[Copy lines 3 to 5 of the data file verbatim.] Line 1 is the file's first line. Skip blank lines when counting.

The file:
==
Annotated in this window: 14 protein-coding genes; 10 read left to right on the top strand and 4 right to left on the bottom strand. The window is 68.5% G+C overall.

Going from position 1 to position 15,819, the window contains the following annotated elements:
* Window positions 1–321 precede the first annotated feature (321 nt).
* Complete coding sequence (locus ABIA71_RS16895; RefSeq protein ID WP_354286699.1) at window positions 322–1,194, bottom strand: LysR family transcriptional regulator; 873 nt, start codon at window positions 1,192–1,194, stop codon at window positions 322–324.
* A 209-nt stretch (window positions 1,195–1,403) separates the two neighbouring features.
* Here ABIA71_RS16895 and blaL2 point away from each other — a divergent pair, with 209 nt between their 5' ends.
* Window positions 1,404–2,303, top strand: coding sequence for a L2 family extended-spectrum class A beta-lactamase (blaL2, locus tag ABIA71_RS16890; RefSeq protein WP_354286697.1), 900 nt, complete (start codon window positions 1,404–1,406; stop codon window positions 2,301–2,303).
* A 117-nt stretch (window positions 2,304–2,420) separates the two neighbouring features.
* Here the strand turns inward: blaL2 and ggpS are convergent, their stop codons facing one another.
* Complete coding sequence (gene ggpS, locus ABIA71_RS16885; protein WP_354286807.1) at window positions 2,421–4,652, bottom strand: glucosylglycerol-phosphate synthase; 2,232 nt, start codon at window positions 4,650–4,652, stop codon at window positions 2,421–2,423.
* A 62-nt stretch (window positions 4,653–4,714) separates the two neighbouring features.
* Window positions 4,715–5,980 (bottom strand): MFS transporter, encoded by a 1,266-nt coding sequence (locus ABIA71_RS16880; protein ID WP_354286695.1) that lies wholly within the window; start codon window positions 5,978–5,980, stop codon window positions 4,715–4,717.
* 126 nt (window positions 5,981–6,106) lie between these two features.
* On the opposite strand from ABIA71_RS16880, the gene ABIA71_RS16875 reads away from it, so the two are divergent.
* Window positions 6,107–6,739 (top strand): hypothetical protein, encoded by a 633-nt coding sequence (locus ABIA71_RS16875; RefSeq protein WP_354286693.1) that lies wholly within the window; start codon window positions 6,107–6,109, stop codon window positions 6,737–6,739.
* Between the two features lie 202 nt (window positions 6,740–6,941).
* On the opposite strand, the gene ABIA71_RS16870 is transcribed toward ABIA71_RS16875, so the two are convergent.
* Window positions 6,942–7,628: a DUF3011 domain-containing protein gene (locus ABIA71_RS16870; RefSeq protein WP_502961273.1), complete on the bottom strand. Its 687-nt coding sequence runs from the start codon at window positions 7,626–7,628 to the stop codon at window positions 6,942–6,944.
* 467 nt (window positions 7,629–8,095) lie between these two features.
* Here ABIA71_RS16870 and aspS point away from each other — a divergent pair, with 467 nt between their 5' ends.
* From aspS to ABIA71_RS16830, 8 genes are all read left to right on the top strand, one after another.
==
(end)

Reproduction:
* Window positions 1–321 precede the first annotated feature (321 nt).
* Complete coding sequence (locus ABIA71_RS16895; RefSeq protein ID WP_354286699.1) at window positions 322–1,194, bottom strand: LysR family transcriptional regulator; 873 nt, start codon at window positions 1,192–1,194, stop codon at window positions 322–324.
* A 209-nt stretch (window positions 1,195–1,403) separates the two neighbouring features.